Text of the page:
These actions are merely the effect. The cause is a complete and utter lack of trust—in both our local government and its leaders as well as in ourselves.
Think about it. Both sides of the divide are fighting for a better life. Both want better education opportunities for their children. Both want their legitimate concerns not just heard, but actually addressed.
Yet the absence of trust—and an increasingly polarized political world—makes the hope of finding any islands of compromise or common ground about as likely as LSU beating Nick Saban’s Alabama football team.
Seriously, the motives of distrust behind St. George and those calls for a city council aren’t much different from those that led to the independent taxing authorities of BREC, the library system, CATS and the Council on Aging.
We simply don’t have an iota of collective trust in the mayor and Metro Council—regardless of who fills those seats—to make smart decisions. And, yes, let’s not be naïve, there’s also massive distrust in those who look different, think different politically or belong to a different economic class.
Our response is the creation of special interest solutions that are not only remarkably inefficient but also cost taxpayers way more money.
Trust isn’t our only problem. Largely unnoticed is how risk-adverse Baton Rouge is as a community.
I’m not smart enough to know exactly why. Is it due to Baton Rouge being home to an inordinate number of public-sector workers, who tend not to be the biggest risk-takers? Might it have something to do with all the plant workers whose job is to actually mitigate risk?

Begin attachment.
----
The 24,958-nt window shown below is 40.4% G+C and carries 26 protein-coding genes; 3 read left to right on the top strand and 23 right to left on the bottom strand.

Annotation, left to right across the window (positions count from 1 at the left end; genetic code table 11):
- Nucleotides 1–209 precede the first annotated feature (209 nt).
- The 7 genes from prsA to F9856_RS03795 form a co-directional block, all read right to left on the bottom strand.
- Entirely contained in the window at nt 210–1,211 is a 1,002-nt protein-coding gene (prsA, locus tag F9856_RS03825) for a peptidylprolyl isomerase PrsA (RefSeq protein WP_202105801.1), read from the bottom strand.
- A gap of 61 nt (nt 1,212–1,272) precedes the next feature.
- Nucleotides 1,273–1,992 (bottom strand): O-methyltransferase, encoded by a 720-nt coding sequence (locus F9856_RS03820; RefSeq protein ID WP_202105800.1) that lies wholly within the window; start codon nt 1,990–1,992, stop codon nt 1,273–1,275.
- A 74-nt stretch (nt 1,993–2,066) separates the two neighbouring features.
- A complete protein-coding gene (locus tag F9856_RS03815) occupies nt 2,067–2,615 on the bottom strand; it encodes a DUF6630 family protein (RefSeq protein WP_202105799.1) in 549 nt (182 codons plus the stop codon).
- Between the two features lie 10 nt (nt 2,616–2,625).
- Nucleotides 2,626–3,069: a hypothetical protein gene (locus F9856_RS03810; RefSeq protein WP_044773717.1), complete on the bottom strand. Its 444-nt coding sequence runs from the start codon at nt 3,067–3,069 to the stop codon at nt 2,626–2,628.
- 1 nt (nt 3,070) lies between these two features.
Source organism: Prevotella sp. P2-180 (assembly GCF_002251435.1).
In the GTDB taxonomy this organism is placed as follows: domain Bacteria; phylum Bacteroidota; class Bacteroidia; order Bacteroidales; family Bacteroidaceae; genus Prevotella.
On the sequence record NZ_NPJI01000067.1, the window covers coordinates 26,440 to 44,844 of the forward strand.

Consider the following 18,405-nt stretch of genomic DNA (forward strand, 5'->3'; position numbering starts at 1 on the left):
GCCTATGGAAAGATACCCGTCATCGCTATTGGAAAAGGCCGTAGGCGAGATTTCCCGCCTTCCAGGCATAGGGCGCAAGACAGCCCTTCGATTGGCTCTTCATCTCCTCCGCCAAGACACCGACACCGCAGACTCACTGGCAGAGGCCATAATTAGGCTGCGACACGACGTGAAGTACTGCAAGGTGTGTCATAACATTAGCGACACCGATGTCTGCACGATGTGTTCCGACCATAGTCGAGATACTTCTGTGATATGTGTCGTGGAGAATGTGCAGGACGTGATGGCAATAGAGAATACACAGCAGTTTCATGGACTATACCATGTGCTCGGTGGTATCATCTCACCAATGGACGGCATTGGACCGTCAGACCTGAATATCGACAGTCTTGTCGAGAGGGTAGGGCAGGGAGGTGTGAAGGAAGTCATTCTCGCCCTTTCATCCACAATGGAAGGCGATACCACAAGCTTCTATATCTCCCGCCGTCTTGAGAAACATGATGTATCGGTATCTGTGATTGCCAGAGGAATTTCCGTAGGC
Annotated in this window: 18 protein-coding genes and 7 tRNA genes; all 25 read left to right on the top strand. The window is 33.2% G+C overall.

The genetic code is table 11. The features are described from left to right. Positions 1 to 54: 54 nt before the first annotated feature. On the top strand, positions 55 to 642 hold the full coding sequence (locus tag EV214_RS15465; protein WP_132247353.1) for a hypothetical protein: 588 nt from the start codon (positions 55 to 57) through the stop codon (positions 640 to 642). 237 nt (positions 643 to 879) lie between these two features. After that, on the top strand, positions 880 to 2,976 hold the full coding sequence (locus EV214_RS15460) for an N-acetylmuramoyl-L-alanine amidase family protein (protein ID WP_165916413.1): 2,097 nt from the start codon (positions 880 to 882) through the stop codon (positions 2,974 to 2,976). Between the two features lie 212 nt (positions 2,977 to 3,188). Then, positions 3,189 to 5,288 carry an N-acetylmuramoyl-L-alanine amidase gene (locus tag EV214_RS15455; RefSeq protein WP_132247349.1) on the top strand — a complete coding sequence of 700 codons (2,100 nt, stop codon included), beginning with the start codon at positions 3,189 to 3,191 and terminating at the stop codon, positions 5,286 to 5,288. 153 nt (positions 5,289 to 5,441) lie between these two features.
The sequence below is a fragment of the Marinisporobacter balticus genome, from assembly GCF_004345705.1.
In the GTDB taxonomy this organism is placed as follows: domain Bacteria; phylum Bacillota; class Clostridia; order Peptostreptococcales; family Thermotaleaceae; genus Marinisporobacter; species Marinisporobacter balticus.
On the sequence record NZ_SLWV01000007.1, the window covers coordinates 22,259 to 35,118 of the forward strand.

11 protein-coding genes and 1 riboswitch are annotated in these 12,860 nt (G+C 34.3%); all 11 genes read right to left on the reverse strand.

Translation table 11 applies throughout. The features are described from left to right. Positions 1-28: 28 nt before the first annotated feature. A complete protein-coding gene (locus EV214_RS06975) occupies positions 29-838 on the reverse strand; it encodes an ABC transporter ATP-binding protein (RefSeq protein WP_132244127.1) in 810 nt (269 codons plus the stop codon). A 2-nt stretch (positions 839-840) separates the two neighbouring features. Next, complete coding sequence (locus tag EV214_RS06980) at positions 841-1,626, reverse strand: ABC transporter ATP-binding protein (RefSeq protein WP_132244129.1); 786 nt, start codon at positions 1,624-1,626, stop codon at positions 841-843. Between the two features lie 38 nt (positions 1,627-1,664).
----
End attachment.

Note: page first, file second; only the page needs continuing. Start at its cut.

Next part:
Is it because a significant portion of our population—and certainly those who have the money, power and clout to make things happen—are quite comfortable with life in Baton Rouge? They live in fabulous homes in equally fabulous gated or single-entrance subdivisions in tony pockets of Baton Rouge and, frankly, whatever quality of life desires they crave is just a private or first-class plane ride away. My point: What exactly is their motivation to demand a different, more evolved Baton Rouge?
This much I do know: Baton Rouge will never become that much-hyped next great American city—which we actually could sniff if we ever got serious—until we collectively get sick of being so average.
Most of the people I meet here love to regale me with tales of their high school feats of athletic accomplishment. I promise you all of those district, city and state titles were won by teams where the players not only trusted their coaches but also set aside personal differences with their fellow players, focusing instead on the greater good of working together to win games.
Using coach speak, Baton Rouge is a “me town,” not a “we town.” Drop the “me” and adopt the “we” and this city can compete. But that can’t—and won’t—happen until we trust.
Until then, here’s a question: Other than LSU football and the New Orleans Saints, name something we, as a people, take great collective pride in regarding our community? The answers—or the absence of them—might shed some light as to the state in which Baton Rouge finds itself.